You will need:

2 tbsp Tamarind paste

3 Cups Water

Salt to taste

1 tbsp Jaggery, powdered

To be ground:

3 cloves of Garlic, minced

3 Guntur chillies

4 Byadige chillies

4 Whole peppercorns

1 tsp Cumin seeds


1 tsp Oil

½ tsp Mustard seeds

¼ tsp Asafoetida

Dissolve the tamarind paste in the water. Add the ground paste to this and bring to a boil. Season with salt and add the powdered jaggery. Taste and if the rasam is too tart, add more jaggery. Heat oil in a small pan, add mustard seeds and when they begin to splutter add the asafoetida. Add this seasoning to the boiling rasam. Garnish with fresh chopped coriander.

Serve hot with white rice.

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Happy Makara Sankranthi!

Wishing all my readers a very Happy Makara Sankranthi! The very first festival of the year is celebrated all over India with great pomp and fun fare. Each state has a way of celebrating this festival. In the South, in the state of Karnataka, Makara Sankranthi is celebrated by making varieties of Pongal and Ellu with Sakkare acchu.

I made the Ellu and the Sakkare Acchu (sugar candy) at home. I didn't make Pongal this time though.

Home- made Ellu ( a mixture of peanuts, dalia, toasted sesame seeds, dried coconut and jaggery bits)

Sakkare Acchu - molded sugar candy

Hope this year is a bountiful and prosperous one for all of you!

Tomato Rosemary Muffins

Ever since I bought the Better Homes & Gardens Baking book, I have been meaning to make these mini muffins. Don't let their size fool you, there is a burst of flavour in every bite!

You will need: Makes 36

1 ¾ cups All purpose flour

1/3 cup grated Parmesan Cheese

2 tsps Baking powder

½ tsp dried Rosemary, crushed

¼ tsp Baking soda

½ tsp Garlic powder

½ tsp Pepper

1 beaten Egg

½ cup Milk

½ cup Tomato sauce (or substitute with store bought Marinara sauce)

1/3 cup Olive oil

2 tbsp Grated Parmesan cheese

Preheat oven to 350 F. Lightly grease a mini-muffin tray.

In a medium bowl, combine flour, parmesan cheese, baking powder, crushed rosemary, baking soda, garlic powder and pepper. Make a well in the centre and set aside.

In another mixing bowl combine egg, milk, tomato sauce and olive oil. Add this mixture all at once to the dry mix. Combine with a wooden spoon just until moistened (batter should be lumpy).

Spoon prepared batter into the greased muffin pan, 2/3rd full. Sprinkle the remaining Parmesan cheese on each muffin. Bake for 15 minutes or until light brown. Cool in muffin pan for 5 minutes, then remove and serve warm.

Note: These can be made in regular sized muffin pans too, increase baking time and bake till light brown.

I used Marinara sauce and the aroma was heavenly when these muffins were baking . They were very tasty too.

Sweet Corn Veg. Soup

If you have eaten at an Indian restaurant which boasts of serving “Chinese” as well, then this is one item on the menu you probably wouldn’t have missed seeing.

No matter how many new soups the restaurant has on its menu, it’s always down to the tried and tested…the Sweet Corn Veg. Soup. A simple yet fulfilling soup, and a family favourite too.

With the temperatures fluctuating like crazy; one day its in the mid 60s (like yesterday) and on another its chilly in the low 40s, you can’t help but crave for comfort foods. And on a cold day there’s nothing more comforting than a bowl of hot soup. Better still, if it’s a favourite!!

You will need:

1 ½ cups Cream style corn

½ cup whole corn kernels (preferably canned,drained)

2 carrots, finely chopped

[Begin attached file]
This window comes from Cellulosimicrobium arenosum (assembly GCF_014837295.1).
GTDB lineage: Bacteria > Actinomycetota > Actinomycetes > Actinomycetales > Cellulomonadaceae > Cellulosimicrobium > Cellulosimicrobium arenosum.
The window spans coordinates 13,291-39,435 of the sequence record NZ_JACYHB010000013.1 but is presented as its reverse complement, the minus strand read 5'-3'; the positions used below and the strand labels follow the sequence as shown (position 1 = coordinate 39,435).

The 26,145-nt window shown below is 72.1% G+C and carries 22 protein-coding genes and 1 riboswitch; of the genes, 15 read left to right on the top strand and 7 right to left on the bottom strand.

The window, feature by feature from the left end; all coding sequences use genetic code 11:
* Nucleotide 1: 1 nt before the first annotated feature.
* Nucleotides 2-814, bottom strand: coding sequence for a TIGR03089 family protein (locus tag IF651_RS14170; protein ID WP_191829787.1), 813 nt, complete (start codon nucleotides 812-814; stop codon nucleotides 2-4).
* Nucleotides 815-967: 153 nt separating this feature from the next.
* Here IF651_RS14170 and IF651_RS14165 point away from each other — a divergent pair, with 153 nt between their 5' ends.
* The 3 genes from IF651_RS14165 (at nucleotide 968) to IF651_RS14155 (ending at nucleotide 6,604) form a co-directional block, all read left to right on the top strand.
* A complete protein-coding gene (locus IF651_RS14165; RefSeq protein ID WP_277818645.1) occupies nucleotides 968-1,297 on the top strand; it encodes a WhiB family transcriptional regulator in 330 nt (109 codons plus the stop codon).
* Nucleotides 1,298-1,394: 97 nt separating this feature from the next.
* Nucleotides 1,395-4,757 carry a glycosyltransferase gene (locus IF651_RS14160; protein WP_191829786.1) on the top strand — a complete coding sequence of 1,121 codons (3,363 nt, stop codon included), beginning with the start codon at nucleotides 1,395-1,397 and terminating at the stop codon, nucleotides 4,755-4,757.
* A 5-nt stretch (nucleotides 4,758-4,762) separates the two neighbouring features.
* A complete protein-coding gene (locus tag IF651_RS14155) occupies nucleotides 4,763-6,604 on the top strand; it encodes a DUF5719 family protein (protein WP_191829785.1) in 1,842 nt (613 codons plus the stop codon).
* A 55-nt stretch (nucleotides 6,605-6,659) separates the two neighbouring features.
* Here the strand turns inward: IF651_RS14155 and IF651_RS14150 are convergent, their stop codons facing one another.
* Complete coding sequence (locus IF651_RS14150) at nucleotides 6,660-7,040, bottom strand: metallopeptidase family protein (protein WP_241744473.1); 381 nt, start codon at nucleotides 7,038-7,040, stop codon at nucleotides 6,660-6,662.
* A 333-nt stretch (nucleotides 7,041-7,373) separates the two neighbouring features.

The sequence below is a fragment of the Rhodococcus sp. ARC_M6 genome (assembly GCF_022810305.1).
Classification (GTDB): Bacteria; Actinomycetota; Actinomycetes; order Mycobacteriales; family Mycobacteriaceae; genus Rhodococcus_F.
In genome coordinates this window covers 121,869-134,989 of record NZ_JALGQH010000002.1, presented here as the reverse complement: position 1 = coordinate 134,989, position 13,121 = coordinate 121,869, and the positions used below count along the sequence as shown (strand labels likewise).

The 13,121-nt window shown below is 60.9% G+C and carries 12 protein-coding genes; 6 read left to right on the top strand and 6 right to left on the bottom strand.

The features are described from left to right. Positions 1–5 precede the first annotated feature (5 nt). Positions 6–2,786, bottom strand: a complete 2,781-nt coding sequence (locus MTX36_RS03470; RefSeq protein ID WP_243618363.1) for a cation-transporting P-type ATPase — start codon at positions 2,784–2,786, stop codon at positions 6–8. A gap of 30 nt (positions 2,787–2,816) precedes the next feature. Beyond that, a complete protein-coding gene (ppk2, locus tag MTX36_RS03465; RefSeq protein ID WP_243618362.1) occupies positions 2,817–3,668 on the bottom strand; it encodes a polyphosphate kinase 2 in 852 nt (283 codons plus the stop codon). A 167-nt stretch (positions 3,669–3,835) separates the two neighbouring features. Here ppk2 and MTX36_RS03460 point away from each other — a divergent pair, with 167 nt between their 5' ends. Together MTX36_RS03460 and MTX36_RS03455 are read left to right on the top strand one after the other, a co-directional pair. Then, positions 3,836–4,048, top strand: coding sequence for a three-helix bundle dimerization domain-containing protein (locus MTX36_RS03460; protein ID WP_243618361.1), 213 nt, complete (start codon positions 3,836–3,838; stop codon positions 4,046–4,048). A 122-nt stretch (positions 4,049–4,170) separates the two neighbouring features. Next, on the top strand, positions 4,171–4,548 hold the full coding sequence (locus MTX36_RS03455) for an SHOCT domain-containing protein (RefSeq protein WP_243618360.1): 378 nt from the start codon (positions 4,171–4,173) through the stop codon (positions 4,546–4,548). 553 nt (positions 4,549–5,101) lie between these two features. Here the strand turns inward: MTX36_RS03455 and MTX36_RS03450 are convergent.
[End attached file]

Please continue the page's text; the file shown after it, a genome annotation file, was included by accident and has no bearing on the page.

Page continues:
½ cup Green beans, chopped

½ tsp White pepper powder

Salt to taste

1/4 tsp Black pepper powder (we like it spicy!)

¼ tsp Ajino Motto (optional)

2 tsps Vinegar

1 tsp Soya sauce

2 tsps Corn flour (only if required)

Cook chopped beans and carrots in boiling water till done, about 6-7 minutes. To the same pot, stir in the cream style corn and the whole corn kernels. Add water if required. Stir in the white pepper powder, salt,black pepper,ajino motto (if using), vinegar and soy sauce. Bring to a boil.

The soup should be thick from the cream style corn. In case it’s very thin, dissolve the corn flour in a teaspoon of cold water, and add to the soup while stirring. This will thicken the soup. Check for seasoning and serve hot.

Serve it alongside extra soy sauce and vinegar with green chillies in it. These are common condiments served with Sweet Corn Veg. Soup.


Shahi Capsicum/Bell Pepper

This is one of mom’s recipes which I took from her on the day I was having friends over for dinner. As I had mentioned in one of my previous posts, my mom is the one I call no matter what query I have in cooking and more often when I am having guests over. She helps me decide the menu in a snap!

Bell peppers/Capsicum was a favourite growing up and even now. There are so many ways to cook it and no matter what you do with it, it still tastes good.

That night was the first time I made this and was very pleased with how it turned out, and so were my guests.

You will need

4 large Green(or a mix of coloured) Bellpeppers/Capsicum, washed and cut into 1” strips

4 Onions chopped

2 Cups Tomato Puree

6 Green chillies (ground to a paste)

2 tsp Ginger Garlic paste

2 tsp Red chilli powder

1 tsp Cumin powder

2 tsp Corriander powder

¼ tsp Garam Masala powder

¼ cup Cashew bits

1 tsp white poppy seeds (Khuskhus)

2 tbsp Heavy whipping cream

2 tsp Butter

¼ cup Oil

Salt to taste

Soak cashew bits and khuskhus in hot water for 15 minutes. Drain and grind to a smooth paste. Keep aside.

Heat oil in a non stick pan and saute chopped onions till soft. Add the ginger garlic paste and cook for a minute. Add the bell pepper strips and ¼ tsp of salt. Saute for a couple of mintues and then add the tomato puree, green chill paste, coriander, cumin and red chilli powders. Add about a cup of water. Reduce heat to medium-low and cover. Let cook, for 10-15 minutes stirring occasionally till bell peppers are soft and done. Now stir in the cashew-khuskhus paste, cream and the butter. The paste should help the gravy thicken. Lastly add in the Garam Masala. Let simmer for a few more minutes. Check for seasoning and serve hot.

I had made Chapthis/Rotis to go along with this. I had yellow and orange peppers on hand too, so those went in with the green bell peppers.

Cooking the capsicum in the puree with the other spices, gives it great flavour.The resulting gravy is very creamy and tasty too.